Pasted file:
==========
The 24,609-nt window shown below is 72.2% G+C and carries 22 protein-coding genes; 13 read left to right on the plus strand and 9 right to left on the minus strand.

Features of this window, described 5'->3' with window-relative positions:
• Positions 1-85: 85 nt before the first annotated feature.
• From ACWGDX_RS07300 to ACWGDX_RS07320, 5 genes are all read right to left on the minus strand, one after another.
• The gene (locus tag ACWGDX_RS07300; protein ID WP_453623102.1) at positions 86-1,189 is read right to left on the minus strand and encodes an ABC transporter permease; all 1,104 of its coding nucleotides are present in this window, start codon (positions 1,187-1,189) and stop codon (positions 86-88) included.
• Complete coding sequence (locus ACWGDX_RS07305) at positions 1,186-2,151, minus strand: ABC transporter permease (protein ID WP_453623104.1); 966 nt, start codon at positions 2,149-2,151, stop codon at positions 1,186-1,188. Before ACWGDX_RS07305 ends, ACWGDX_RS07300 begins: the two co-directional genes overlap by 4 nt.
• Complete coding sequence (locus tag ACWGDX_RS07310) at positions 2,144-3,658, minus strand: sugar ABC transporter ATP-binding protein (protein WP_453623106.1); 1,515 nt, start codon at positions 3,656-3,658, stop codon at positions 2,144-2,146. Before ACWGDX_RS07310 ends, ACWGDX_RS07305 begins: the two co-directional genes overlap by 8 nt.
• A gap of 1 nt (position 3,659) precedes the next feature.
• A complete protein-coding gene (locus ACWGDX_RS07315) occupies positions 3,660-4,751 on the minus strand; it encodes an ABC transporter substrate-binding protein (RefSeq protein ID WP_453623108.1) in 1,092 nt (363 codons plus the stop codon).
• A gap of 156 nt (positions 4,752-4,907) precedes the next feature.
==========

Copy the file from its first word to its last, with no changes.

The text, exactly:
The 24,609-nt window shown below is 72.2% G+C and carries 22 protein-coding genes; 13 read left to right on the plus strand and 9 right to left on the minus strand.

Features of this window, described 5'->3' with window-relative positions:
• Positions 1-85: 85 nt before the first annotated feature.
• From ACWGDX_RS07300 to ACWGDX_RS07320, 5 genes are all read right to left on the minus strand, one after another.
• The gene (locus tag ACWGDX_RS07300; protein ID WP_453623102.1) at positions 86-1,189 is read right to left on the minus strand and encodes an ABC transporter permease; all 1,104 of its coding nucleotides are present in this window, start codon (positions 1,187-1,189) and stop codon (positions 86-88) included.
• Complete coding sequence (locus ACWGDX_RS07305) at positions 1,186-2,151, minus strand: ABC transporter permease (protein ID WP_453623104.1); 966 nt, start codon at positions 2,149-2,151, stop codon at positions 1,186-1,188. Before ACWGDX_RS07305 ends, ACWGDX_RS07300 begins: the two co-directional genes overlap by 4 nt.
• Complete coding sequence (locus tag ACWGDX_RS07310) at positions 2,144-3,658, minus strand: sugar ABC transporter ATP-binding protein (protein WP_453623106.1); 1,515 nt, start codon at positions 3,656-3,658, stop codon at positions 2,144-2,146. Before ACWGDX_RS07310 ends, ACWGDX_RS07305 begins: the two co-directional genes overlap by 8 nt.
• A gap of 1 nt (position 3,659) precedes the next feature.
• A complete protein-coding gene (locus ACWGDX_RS07315) occupies positions 3,660-4,751 on the minus strand; it encodes an ABC transporter substrate-binding protein (RefSeq protein ID WP_453623108.1) in 1,092 nt (363 codons plus the stop codon).
• A gap of 156 nt (positions 4,752-4,907) precedes the next feature.